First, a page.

Surprisingly, it looks like the easiest thing to do will be to reduce the sodium in salty snacks while having them taste roughly the same. We only taste salt when it dissolves, so various manufacturers are providing new forms of salt—smaller-grained, flaked, etc.—that will let the salt on the surface of a chip, say, dissolve instantly when it hits your tongue, providing a bigger hit of salty taste for less total sodium. One of the coolest is a product called alberger salt, a flaky salt with grains shaped like tiny hollow pyramids to give them the maximum possible surface area. It sounds like a contemporary idea, but the process that produces it has been around for more than 100 years.

As potassium chloride makes it into mainstream foods, look for a deluge of know-nothing chemistry in your social media feed.

Many of the promising approaches use potassium chloride to replace some sodium chloride. Potassium chloride does many of the same things as sodium chloride—salt—but where most of us could stand to eat less sodium, we tend to need more potassium than we currently consume. So substitute potassium chloride for part of the salt in a recipe (which is in effect what you do when you use sea salt—which combines multiple salts—instead of table salt). Potassium has a metallic taste, but food scientists have lots of ideas for dealing with that.

I’m not saying we should go all Food Babe on the topic. The food science company NuTek is currently petitioning FDA for permission to call potassium chloride “potassium salt” on food labels, just to make it seem a bit friendlier. (The comment period on the request just closed.) We’ll see how the petition turns out, but let’s be real: Potassium chloride is a key ingredient in lethal injection cocktails. It’s a totally different application, a totally different dosage. But as potassium chloride makes it into mainstream foods, look for a deluge of know-nothing chemistry in your social media feed.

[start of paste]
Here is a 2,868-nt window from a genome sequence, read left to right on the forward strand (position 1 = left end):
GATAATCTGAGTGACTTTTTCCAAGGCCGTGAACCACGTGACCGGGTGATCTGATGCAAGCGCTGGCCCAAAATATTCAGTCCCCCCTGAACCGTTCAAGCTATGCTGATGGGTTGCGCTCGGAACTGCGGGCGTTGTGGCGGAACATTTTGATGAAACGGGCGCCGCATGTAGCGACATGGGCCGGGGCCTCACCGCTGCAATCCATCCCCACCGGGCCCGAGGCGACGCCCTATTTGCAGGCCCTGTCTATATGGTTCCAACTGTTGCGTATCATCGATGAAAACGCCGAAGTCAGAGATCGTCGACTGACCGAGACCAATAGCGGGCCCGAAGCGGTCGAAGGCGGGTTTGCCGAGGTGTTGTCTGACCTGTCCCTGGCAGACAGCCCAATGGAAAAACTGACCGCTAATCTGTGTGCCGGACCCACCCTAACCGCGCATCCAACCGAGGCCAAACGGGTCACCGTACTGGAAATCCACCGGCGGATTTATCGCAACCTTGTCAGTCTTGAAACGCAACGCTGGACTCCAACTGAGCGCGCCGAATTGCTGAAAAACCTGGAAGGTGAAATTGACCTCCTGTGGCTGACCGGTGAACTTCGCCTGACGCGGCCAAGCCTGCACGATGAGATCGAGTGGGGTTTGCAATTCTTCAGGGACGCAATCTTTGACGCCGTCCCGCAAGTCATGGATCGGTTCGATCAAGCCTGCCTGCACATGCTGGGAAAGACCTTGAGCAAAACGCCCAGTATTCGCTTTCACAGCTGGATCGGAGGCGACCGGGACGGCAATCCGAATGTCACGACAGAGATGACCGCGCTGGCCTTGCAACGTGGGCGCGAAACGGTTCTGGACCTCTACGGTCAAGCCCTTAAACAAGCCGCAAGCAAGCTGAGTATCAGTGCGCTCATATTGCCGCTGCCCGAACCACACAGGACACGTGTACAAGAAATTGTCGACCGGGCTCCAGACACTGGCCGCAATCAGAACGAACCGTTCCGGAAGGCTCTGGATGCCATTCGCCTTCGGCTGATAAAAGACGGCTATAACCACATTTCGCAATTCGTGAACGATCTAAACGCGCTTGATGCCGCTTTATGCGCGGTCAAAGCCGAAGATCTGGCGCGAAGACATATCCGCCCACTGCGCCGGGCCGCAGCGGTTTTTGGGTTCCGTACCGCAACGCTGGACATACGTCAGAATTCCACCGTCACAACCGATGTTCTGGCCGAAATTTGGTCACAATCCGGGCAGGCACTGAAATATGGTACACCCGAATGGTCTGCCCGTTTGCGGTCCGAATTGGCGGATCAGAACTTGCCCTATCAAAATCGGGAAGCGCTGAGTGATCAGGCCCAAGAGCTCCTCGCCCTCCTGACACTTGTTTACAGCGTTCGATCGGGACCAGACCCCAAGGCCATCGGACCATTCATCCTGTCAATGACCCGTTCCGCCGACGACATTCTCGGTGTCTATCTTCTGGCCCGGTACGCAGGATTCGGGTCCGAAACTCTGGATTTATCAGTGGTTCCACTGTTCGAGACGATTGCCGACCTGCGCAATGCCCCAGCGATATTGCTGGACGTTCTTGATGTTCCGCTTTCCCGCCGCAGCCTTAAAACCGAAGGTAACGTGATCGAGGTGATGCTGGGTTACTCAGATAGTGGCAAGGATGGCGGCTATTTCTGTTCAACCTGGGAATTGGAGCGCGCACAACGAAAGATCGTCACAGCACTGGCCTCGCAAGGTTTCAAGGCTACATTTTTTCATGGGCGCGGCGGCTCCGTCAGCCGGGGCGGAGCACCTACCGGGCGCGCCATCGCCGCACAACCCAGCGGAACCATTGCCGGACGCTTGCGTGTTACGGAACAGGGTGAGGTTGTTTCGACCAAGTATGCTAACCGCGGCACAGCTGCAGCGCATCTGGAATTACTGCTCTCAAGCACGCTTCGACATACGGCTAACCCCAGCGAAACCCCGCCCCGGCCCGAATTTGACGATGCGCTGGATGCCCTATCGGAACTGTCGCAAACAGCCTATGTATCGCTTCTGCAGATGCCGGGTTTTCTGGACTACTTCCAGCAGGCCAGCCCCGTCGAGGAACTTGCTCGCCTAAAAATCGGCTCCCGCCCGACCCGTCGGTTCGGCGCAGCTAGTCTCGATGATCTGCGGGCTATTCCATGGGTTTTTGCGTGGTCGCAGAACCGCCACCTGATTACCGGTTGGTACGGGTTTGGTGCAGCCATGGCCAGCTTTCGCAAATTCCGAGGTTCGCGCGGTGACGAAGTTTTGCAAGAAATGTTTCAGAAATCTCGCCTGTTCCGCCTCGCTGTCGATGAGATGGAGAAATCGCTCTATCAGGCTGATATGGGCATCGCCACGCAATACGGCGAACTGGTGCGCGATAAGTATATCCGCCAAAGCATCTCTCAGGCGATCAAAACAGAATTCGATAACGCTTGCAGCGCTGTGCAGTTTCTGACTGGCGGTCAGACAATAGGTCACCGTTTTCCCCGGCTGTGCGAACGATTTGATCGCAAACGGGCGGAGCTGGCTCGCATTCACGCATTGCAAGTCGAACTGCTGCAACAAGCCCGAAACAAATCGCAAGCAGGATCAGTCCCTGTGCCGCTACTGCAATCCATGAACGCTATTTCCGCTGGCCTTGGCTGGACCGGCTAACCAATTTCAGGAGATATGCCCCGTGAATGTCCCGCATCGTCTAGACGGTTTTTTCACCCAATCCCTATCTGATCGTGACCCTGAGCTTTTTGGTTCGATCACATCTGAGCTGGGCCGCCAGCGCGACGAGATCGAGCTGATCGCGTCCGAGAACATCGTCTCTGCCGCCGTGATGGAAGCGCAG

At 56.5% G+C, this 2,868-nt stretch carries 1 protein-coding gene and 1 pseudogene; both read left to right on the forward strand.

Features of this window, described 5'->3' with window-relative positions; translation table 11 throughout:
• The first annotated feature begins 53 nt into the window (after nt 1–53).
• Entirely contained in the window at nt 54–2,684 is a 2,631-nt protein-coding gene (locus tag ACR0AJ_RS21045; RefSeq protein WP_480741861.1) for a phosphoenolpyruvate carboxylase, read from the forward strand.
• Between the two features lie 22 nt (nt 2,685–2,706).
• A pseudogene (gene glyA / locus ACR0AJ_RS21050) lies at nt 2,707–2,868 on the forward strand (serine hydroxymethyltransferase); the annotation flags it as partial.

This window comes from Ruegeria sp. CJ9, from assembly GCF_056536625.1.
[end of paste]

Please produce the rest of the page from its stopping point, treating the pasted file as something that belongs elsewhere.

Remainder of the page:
Which brings us right back to where we started. We’re kicking out an ingredient that looks harmful. We’re about to make a bunch of substitutions. I know how we feel about sodium. How do we feel about the things we’ll replace it with?

A product or process can work and be safe and make economic sense and still not be something you want to use.

The real question probably isn’t whether salt reduction ingredients are safe. Probably most of them will be fine and the rest will be left behind. More important, some of the ingredients people are marketing and developing right now will in fact lower the sodium and handle the problems of texture and safety. That’s either (a) a near miracle that means we can continue to eat attractive tasty processed foods or (2) lipstick on a pig—a way of sustaining the unsustainable world of processed food for a little while longer.

It’s both, of course. Which makes it the kind of potential battle we’ll be seeing more and more in the future: A product or process can work and be safe and make economic sense and still not be something you want to use. I can see why many in the food movement would want to stick with the traditional, the natural, and would want to focus on dietary reform that gets us away from processed food entirely. But that’s not going to happen soon. In the short run, do we back new ingredients that make food healthier and palatable for the mass market, or do we fight to ensure that processed food is heathier but unpalatable, pushing people to make a change?

Do you yet know which side you’re on? It’s getting to be time to decide.

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Patrick Clinton is The Counter's contributing editor. He's also a long-time journalist and educator. He edited the Chicago Reader during the politically exciting years that surrounded the election of the city’s first black mayor, Harold Washington; University Business during the early days of for-profit universities and online instruction; and Pharmaceutical Executive during a period that saw the Vioxx scandal and the ascendancy of biotech. He has written and worked as a staff editor for a variety of publications, including Chicago, Men’s Journal, and Outside (for which he ran down the answer to everyone’s most burning question about porcupines). For seven years, he taught magazine writing and editing at Northwestern University's Medill School of Journalism.